I pull up to the curb, turn off the van, hop out, and prepare to give the key to the valet guy, when suddenly, I feel as though I have fallen down the rabbit hole. "We can't park that," Mr. Valet Guy helpfully tells me.
"There's a spot right over there," I say, pointing to the valet area, thinking he didn't think he had an open spot.
"No, the van. We can't park it there," he tries to clarify.
"Um, it will fit. Trust me," I reply, thinking to myself of the hilarity involved when the short almost-50 mother-type can park the giant van better than the very large, macho-type valet guy.
"No. We aren't allowed to park that here. It is too long. You can't drive that here." The light dawns. It is not that he can't park the van, it's that he won't.

At this point, I will draw a veil over the next little bit of conversation where I strongly pointed out that a) if this is the vehicle I had available to drive, what exactly did he expect me to arrive in? b) I have been coming here for many years and this van has never been an issue (besides 'no vans' is not even on the sign) and c) the van most certainly will fit in just about every spot in the lot. I may or may not have raised by voice, and by the time the attention of everyone at the curb was caught, another valet guy hustled over, took my key, and said it would be fine.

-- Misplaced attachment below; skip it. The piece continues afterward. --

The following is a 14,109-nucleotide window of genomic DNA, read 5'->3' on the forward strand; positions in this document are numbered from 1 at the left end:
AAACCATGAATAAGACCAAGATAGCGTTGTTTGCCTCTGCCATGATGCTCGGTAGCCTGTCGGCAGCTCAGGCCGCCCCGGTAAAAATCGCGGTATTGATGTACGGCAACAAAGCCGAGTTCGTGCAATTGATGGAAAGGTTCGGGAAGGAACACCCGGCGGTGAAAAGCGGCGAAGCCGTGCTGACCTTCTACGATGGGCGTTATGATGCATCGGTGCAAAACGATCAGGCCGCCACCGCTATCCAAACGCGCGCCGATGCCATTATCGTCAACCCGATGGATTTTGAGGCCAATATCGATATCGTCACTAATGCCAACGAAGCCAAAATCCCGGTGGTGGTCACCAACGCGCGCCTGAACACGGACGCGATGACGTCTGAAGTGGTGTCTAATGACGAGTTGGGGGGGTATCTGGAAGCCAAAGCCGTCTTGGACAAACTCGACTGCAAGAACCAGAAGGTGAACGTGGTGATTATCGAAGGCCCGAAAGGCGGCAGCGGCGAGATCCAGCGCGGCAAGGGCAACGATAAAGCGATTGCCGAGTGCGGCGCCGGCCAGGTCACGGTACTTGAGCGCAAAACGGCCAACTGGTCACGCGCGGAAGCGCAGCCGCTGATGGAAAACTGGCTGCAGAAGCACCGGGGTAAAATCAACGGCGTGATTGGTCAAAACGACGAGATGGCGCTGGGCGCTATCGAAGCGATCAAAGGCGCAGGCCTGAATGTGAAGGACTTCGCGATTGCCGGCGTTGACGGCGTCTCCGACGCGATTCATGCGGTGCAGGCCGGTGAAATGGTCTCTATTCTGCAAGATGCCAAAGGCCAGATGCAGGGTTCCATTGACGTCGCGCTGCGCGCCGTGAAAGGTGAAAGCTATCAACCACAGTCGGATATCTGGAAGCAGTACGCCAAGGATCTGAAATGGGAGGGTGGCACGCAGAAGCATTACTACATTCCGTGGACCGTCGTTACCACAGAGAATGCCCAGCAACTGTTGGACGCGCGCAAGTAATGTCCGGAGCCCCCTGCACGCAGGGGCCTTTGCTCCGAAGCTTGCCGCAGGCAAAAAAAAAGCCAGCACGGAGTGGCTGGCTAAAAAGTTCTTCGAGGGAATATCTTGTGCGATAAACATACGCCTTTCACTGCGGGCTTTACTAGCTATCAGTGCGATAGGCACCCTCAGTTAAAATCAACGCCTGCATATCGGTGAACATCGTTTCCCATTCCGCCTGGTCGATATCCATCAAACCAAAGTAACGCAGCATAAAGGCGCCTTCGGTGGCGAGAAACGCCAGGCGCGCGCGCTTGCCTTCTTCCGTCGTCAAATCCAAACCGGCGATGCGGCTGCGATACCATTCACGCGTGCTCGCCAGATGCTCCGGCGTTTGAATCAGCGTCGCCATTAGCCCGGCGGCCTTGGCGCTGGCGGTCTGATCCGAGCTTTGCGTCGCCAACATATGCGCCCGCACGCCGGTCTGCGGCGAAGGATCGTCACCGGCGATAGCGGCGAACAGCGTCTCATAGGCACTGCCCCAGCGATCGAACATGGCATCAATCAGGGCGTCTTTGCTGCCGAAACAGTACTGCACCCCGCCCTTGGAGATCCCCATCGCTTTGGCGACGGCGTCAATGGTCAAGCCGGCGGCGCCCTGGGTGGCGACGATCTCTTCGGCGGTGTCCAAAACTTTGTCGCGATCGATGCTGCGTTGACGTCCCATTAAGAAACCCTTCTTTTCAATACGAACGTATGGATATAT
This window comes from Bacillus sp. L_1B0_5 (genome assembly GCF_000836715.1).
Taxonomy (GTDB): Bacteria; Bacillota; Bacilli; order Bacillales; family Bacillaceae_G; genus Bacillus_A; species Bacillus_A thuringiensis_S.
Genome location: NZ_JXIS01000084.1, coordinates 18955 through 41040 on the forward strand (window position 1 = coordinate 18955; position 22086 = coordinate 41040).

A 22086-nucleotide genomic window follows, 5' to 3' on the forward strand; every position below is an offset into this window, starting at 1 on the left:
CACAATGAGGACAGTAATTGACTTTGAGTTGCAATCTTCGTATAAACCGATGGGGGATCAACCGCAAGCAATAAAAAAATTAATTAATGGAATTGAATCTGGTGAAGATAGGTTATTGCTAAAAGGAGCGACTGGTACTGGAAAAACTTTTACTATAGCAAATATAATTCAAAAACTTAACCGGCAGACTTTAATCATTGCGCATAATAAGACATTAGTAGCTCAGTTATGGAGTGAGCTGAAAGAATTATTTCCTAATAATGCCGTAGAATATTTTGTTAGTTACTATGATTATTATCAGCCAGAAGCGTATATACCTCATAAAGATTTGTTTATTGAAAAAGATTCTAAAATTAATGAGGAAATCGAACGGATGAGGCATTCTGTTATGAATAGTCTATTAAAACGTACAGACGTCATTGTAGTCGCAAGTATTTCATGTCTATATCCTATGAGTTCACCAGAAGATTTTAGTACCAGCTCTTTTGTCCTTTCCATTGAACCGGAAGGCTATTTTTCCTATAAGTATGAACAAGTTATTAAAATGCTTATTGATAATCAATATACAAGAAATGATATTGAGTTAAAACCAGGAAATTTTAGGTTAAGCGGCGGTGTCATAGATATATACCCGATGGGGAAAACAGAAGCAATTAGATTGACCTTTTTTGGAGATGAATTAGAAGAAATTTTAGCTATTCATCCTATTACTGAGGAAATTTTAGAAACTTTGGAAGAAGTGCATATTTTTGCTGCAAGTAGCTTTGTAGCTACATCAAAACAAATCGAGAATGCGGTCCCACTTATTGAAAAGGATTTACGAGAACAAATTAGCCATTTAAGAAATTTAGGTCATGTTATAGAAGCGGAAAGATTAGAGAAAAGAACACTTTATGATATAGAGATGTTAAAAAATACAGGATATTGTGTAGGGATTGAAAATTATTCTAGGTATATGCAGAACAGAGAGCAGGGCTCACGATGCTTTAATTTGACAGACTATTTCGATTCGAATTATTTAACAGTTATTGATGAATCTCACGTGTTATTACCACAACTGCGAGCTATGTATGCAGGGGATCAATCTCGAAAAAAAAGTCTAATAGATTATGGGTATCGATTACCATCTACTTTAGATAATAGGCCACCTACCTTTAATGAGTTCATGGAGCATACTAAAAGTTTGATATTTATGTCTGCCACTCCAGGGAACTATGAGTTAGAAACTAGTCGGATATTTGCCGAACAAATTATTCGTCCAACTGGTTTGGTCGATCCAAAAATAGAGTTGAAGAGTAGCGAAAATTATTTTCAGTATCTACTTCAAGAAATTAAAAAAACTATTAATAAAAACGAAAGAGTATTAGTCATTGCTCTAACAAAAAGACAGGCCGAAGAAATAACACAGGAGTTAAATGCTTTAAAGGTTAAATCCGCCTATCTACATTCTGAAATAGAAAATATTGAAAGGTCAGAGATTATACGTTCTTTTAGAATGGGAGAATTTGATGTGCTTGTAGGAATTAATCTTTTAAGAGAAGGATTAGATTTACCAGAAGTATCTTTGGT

But I'm still annoyed. So, NorthShore University Health System, let's really stop and think about what your valet guy was telling me. When there is no physical reason why I can't park my van (a too short parking garage, for instance), it makes me wonder why your representative tells me I can't drive my van. It's not as though I look at the multiple vehicles in my driveway and say, "Gee, I love driving 15-passenger vans. I'll leave the Mini Cooper or the Maserati at home and drive the fun car." No one chooses to drive a 15-passenger van for the fun of it. We who do, drive them because we have to. We either have too many children to fit in a more acceptable vehicle or it is because a family member has a mobility issue and the larger vans work well for a wheelchair. If we are to travel together, it must be in a big van. To say my van is unacceptable is to say my family (and its need for a larger vehicle) is unacceptable. Do you really want to go there? (And for the record, I could have easily parked my van in the open spots available in the valet area. They were exactly the size of parking spot I park in all the time.)